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Wednesday 01 March 2000

Ziprasidone treatment of children and adolescents with Tourette's syndrome: a pilot study.

By: Sallee FR, Kurlan R, Goetz CG, Singer H, Scahill L, Law G, Dittman VM, Chappell PB.

J Am Acad Child Adolesc Psychiatry 2000 Mar;39(3):292-9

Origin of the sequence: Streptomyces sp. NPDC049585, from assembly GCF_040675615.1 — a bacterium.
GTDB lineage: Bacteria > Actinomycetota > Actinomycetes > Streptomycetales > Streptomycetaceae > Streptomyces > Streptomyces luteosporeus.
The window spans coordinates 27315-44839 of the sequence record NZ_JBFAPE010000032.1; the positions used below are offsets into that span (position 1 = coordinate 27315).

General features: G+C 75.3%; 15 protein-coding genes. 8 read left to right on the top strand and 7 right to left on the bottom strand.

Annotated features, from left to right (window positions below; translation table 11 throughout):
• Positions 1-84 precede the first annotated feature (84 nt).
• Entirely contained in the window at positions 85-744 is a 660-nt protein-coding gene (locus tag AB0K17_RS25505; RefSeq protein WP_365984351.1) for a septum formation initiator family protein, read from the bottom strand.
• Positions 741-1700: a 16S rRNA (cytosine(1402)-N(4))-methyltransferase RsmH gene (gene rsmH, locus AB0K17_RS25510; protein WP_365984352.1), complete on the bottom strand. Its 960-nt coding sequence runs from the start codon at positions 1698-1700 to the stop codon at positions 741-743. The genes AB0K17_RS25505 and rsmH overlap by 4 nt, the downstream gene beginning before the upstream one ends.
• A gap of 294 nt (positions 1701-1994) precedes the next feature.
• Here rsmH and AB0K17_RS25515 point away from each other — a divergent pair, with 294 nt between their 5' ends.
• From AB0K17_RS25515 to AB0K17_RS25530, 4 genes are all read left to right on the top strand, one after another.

OBJECTIVE: To evaluate the efficacy and tolerability of ziprasidone in children and adolescents with Tourette's syndrome and chronic tic disorders. METHOD: Twenty-eight patients aged 7 to 17 years were randomly assigned to ziprasidone or placebo for 56 days. Ziprasidone was initiated at a dose of 5 mg/day and flexibly titrated to a maximum of 40 mg/day. RESULTS: Ziprasidone was significantly more effective than placebo in reducing the Global Severity (p = .016) and Total Tic (p = .008) scores on the Yale Global Tic Severity Scale. Compared with placebo, ziprasidone significantly reduced tic frequencies as determined by blind videotape tic counts (p = .039). The mean (+/- SD) daily dose of ziprasidone during the last 4 weeks of the trial was 28.2 +/- 9.6 mg. Mild transient somnolence was the most common adverse event. No clinically significant effects were observed on specific ratings of extrapyramidal symptoms, akathisia, or tardive dyskinesia. CONCLUSIONS: In this limited sample, ziprasidone (5-40 mg/day) appears to be effective and well tolerated in the treatment of Tourette's syndrome. Ziprasidone may be associated with a lower risk of extrapyramidal side effects in children. However, additional studies are necessary to evaluate more fully its safety and efficacy in children with tic disorders.

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